Allende’s Chile and the Inter-American Cold War

Allende’s Chile and the Inter-American Cold War by Tanya Harmer

Book: Allende’s Chile and the Inter-American Cold War by Tanya Harmer Read Free Book Online
Authors: Tanya Harmer
    I am indebted to many people for their support and guidance during the many years that I have been researching and writing this book. First, I owe an enormous debt to Arne Westad—my graduate teacher, doctoral supervisor, mentor, and friend. His inspiration, warm encouragement, energy, and enthusiasm for history and learning have been invaluable to me. As a student and now a lecturer at the London School of Economics (LSE), I have also been incredibly fortunate to benefit from the exciting intellectual, research, and teaching environment of the International History Department, the LSE’s Centre for Diplomacy and Strategy, LSE IDEAS, Arne Westad’s Wednesday afternoon Cold War Research Seminar, and the LSE’s Latin America Research Seminar. Within this context, my particular thanks go to Nigel Ashton, Antony Best, Jeff Byrne, Steve Casey, Vesselin Dimitrov, Arne Hofmann, Artemy Kalinovsky, Ed Packard, George Philip, Kristina Spohr-Readman, Thomas Field, Victor Figueroa Clark, and Erica Wald, all of whom at one point or another read earlier portions of the book and offered helpful comments. I am also enormously grateful to Anita Prazmowska for helping me locate Polish documents that are referred to in this book while on sabbatical and then for spending hours translating them for me over coffee and baklava. The same goes for my former graduate student at the LSE, Laura Wiesen, who translated East German materials for me with great enthusiasm and professionalism. Without a doubt, the contents of this book are far richer as a result of the support and inspiration that the LSE has provided me with since I first arrived there as a rather nervous graduate student in 2001.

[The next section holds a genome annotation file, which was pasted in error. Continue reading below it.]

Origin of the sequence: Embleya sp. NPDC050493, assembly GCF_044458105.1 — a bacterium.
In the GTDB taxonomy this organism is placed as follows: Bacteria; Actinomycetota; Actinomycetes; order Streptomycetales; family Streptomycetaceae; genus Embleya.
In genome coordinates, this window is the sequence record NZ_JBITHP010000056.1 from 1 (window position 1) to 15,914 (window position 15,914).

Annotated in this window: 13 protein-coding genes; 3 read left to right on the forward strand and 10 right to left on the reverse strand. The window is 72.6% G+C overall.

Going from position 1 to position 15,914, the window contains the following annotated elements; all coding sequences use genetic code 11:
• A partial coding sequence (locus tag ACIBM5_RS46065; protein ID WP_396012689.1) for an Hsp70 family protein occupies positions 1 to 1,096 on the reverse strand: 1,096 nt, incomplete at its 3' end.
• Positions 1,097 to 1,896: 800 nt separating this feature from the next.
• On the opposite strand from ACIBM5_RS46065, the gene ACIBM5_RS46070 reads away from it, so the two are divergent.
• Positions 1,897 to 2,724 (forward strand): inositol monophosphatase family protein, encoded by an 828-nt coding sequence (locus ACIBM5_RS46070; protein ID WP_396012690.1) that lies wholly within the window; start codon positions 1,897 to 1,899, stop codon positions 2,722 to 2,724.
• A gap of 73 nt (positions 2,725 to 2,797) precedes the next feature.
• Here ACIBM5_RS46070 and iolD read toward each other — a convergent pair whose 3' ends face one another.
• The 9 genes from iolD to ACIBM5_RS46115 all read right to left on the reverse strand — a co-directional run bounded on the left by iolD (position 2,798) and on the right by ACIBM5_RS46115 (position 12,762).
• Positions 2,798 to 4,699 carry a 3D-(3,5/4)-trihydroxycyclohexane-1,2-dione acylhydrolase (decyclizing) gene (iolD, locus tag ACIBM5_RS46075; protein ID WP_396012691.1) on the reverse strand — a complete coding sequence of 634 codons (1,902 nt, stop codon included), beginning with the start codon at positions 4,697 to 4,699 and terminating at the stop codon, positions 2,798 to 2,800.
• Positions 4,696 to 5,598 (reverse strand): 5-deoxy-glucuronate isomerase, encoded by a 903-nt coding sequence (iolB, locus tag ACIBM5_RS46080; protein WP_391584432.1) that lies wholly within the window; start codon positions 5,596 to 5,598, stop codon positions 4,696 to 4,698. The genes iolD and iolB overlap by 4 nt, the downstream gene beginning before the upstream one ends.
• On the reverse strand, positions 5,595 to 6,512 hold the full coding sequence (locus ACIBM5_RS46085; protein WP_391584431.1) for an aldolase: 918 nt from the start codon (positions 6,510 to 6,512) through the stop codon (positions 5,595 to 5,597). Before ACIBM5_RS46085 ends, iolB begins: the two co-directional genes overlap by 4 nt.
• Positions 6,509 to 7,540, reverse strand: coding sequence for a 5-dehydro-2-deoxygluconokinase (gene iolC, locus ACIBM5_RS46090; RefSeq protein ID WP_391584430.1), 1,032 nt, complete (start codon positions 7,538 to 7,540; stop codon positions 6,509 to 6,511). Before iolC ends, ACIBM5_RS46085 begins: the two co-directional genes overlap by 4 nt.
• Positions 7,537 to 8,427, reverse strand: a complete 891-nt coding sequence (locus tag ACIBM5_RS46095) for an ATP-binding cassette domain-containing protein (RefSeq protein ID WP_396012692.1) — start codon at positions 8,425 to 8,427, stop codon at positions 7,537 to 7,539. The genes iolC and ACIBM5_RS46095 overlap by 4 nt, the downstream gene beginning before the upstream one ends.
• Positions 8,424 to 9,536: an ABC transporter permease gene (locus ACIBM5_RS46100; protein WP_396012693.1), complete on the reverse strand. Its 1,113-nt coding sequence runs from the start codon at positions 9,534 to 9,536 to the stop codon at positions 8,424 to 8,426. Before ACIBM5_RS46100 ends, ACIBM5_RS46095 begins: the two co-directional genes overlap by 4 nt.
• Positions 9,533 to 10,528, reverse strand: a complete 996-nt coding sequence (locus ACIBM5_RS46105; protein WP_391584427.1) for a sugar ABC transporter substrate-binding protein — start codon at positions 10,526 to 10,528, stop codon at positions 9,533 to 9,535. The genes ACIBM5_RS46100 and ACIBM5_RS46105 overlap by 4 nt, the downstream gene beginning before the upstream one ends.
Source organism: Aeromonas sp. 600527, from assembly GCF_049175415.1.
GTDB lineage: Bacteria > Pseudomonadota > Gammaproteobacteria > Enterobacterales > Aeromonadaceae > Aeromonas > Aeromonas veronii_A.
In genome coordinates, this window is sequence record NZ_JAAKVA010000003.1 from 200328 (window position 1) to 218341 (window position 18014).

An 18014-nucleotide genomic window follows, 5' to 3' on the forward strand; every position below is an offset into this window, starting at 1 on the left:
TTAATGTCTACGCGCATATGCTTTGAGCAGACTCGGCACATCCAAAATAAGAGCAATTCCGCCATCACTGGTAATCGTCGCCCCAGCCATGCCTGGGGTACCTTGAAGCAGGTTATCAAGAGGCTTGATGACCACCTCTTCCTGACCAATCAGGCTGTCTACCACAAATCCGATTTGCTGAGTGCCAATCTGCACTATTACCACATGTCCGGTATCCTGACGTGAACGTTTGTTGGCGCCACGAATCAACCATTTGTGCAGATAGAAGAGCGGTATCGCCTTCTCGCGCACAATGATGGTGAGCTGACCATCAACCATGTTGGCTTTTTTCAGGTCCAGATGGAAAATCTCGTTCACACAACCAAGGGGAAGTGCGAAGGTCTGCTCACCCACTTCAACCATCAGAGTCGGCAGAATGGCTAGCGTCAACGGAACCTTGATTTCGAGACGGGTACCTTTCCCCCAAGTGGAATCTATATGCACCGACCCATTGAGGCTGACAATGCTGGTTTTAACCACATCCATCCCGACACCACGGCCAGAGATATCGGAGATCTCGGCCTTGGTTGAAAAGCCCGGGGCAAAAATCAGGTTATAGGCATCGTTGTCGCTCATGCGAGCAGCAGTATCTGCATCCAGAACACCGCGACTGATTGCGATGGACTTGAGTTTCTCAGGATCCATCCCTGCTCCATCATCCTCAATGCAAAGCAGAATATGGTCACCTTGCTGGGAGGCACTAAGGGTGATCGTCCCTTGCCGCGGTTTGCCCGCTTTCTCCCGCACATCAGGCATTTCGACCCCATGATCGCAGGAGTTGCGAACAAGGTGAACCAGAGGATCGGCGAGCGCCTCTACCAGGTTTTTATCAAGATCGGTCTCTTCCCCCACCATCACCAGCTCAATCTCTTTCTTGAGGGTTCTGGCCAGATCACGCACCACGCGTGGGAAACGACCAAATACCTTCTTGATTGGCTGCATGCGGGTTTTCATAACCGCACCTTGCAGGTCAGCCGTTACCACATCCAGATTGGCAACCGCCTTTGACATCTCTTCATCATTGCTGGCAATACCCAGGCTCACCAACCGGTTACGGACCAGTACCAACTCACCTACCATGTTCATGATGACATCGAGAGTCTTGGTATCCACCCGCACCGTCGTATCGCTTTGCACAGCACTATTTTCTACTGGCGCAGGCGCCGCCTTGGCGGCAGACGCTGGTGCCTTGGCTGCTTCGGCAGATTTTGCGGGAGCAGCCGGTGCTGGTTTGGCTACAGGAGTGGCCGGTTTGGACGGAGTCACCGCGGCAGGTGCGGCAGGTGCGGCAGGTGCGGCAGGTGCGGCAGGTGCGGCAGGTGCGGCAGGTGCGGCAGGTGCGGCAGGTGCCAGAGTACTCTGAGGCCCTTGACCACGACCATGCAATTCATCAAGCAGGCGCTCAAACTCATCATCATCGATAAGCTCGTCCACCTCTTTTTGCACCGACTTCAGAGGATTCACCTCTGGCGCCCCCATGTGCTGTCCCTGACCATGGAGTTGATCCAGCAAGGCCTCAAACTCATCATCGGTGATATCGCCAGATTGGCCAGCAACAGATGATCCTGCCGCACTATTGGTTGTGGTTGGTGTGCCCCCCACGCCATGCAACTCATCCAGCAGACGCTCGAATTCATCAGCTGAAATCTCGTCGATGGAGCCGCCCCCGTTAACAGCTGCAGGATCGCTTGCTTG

Beyond the LSE, I am profoundly grateful to Piero Gleijeses and to Jim Hershberg, who took the time to read the manuscript version of the book. Not only did they express interest and faith in the project, but they also offered detailed comments and insightful suggestions, which I have done my best to incorporate into the final version. Alfredo Riquelme, Joaquín Fermandois, and Fernando Purcell at the Pontificia Universidad Católica (PUC) in Chile have also been incredibly supportive. For their advice and interest in my research, their collaboration in the LSE IDEAS Latin America International Affairs Programme, and their invitation to Chile during the spring of 2010, my thanks. Over the course of my research trips to Chile, I have also been warmly welcomed at Chile’s Foreign Ministry Archives and assisted by its staff. My thanks therefore go to those who helped make my visits there so fruitful, and particularly to the archive’s director, Carmen Gloria Duhart. In Cuba, the process of research is as complicated as it is exciting, and it would have been far more daunting without the support and guidance of Antoni Kapcia, Hal Klepak, and members of the Cuba Research Forum based at the University of Nottingham and the University of Havana. For their help in obtaining the right visa, introducing me to the right people, and providing a welcoming environment to discuss research in Cuba, I am greatly indebted. In Havana, my thanks go to Jorge Hernández and Luis René Fernández at the Centro de Estudios Sobre los Estados Unidos at the University of Havana, the staff at Casa Memorial Salvador Allende, and Carlos Alzugaray at the Instituto Superior de Relaciones Internacionales. I am also grateful to others working on Latin American and U.S. history with whom I have enjoyed stimulating conversations and from whom I have received invaluable feedback and support, not least Andrew Preston, Jim Siekmeier, Vanni Pettina, Andy Kirkendall, Alessandro Santoni, Olga Ulianova, Eugenia Palieraki, Matias Spektor, Hal Brands, Andy Scott, and Kristian Gustafson. Over the years, I have also been pushed forward by the many insightful comments and questions about my research at various conferences and seminars in the United Kingdom, Chile, Italy, France, and

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